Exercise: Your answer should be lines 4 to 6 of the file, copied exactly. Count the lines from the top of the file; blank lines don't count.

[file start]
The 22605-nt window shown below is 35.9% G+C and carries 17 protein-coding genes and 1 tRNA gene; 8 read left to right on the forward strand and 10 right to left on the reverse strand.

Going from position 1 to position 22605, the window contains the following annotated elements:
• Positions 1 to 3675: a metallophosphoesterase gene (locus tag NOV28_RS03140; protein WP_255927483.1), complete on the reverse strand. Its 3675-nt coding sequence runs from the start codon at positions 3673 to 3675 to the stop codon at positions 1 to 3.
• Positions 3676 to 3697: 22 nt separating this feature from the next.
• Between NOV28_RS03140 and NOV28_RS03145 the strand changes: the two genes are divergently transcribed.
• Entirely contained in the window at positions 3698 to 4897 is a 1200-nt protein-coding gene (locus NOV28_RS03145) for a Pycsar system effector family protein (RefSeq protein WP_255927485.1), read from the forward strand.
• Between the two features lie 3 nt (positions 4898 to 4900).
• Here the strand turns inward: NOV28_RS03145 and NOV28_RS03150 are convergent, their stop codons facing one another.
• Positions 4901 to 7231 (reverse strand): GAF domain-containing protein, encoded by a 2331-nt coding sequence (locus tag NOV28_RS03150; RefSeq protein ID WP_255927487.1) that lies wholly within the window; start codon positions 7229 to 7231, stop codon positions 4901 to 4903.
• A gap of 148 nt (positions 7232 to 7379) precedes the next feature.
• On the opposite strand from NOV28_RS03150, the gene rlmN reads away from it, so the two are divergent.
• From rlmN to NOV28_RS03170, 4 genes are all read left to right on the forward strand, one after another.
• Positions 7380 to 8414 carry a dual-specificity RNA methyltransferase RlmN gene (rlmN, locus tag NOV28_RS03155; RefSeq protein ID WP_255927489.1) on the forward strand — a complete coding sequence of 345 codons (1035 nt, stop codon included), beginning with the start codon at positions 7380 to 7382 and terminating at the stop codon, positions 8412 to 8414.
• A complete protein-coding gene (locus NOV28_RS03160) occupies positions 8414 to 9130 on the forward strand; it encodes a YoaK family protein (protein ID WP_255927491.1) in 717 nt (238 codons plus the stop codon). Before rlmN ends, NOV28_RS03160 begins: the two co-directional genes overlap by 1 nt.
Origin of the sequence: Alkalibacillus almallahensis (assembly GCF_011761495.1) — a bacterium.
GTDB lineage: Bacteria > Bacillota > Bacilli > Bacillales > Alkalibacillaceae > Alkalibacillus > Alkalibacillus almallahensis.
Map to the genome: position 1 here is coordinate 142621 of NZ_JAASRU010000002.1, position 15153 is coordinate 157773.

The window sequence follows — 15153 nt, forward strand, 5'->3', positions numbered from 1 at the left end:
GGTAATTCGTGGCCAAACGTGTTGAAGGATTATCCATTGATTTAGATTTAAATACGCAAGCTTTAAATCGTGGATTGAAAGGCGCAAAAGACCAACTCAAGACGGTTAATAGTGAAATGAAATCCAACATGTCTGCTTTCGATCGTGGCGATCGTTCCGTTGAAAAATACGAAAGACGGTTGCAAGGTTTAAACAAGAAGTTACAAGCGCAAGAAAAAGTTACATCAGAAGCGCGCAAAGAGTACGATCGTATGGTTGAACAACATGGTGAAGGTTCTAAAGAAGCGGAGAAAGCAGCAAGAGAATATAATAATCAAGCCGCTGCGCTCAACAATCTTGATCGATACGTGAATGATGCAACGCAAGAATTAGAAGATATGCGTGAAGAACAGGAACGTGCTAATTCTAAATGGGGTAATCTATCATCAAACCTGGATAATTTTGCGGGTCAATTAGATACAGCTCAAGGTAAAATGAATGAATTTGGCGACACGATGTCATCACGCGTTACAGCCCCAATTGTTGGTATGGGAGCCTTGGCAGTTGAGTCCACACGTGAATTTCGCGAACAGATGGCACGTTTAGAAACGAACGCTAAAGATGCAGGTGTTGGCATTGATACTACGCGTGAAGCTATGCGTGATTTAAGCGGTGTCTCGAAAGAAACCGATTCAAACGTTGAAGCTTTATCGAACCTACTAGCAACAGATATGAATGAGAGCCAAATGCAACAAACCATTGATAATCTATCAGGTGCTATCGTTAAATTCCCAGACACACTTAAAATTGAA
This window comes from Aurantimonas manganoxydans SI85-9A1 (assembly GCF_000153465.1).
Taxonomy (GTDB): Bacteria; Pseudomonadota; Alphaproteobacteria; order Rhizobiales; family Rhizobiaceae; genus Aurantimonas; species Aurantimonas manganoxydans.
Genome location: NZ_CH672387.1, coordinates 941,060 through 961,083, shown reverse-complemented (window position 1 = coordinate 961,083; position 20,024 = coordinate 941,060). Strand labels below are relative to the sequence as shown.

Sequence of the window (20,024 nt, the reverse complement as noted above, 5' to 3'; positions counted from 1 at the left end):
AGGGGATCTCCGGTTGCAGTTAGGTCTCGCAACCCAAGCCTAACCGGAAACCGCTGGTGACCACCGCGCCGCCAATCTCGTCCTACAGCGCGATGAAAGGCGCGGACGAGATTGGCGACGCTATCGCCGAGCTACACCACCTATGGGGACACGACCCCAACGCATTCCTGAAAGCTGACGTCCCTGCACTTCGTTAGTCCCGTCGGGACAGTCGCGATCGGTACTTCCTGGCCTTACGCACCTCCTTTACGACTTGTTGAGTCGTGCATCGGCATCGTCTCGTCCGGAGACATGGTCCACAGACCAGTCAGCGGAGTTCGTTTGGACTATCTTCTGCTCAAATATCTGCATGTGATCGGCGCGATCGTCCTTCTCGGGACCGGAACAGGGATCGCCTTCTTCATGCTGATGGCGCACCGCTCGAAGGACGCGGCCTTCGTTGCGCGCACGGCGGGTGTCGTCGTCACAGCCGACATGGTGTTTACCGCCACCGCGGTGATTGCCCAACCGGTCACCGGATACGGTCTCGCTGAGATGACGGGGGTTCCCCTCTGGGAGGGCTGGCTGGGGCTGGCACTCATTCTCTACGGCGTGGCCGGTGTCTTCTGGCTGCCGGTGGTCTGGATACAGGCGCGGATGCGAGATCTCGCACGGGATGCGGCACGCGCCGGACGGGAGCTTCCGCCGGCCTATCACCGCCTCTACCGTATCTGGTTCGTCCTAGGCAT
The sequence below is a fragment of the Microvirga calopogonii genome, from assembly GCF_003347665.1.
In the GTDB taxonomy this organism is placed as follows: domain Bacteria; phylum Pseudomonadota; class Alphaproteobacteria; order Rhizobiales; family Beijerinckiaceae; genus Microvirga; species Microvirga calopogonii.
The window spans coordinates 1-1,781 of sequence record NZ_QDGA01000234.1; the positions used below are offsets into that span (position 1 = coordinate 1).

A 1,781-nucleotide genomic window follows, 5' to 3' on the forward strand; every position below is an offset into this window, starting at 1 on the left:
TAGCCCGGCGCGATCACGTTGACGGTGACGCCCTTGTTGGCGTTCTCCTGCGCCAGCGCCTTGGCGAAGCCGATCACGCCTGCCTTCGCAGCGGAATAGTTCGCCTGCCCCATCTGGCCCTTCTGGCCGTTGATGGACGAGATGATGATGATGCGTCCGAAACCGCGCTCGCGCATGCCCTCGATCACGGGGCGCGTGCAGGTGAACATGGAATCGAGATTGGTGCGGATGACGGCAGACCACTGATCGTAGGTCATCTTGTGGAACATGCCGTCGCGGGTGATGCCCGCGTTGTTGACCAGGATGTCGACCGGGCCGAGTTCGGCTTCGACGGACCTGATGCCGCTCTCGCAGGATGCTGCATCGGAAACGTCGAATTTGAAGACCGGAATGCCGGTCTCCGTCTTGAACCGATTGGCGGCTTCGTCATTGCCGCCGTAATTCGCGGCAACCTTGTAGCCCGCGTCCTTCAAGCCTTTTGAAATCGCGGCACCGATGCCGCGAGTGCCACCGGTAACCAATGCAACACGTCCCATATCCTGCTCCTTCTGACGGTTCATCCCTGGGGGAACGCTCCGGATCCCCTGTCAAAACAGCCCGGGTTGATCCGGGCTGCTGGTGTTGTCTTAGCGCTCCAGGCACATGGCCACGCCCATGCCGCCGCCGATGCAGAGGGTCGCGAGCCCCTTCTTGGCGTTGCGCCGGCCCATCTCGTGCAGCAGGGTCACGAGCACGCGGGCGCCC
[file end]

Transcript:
• Positions 3676 to 3697: 22 nt separating this feature from the next.
• Between NOV28_RS03140 and NOV28_RS03145 the strand changes: the two genes are divergently transcribed.
• Entirely contained in the window at positions 3698 to 4897 is a 1200-nt protein-coding gene (locus NOV28_RS03145) for a Pycsar system effector family protein (RefSeq protein WP_255927485.1), read from the forward strand.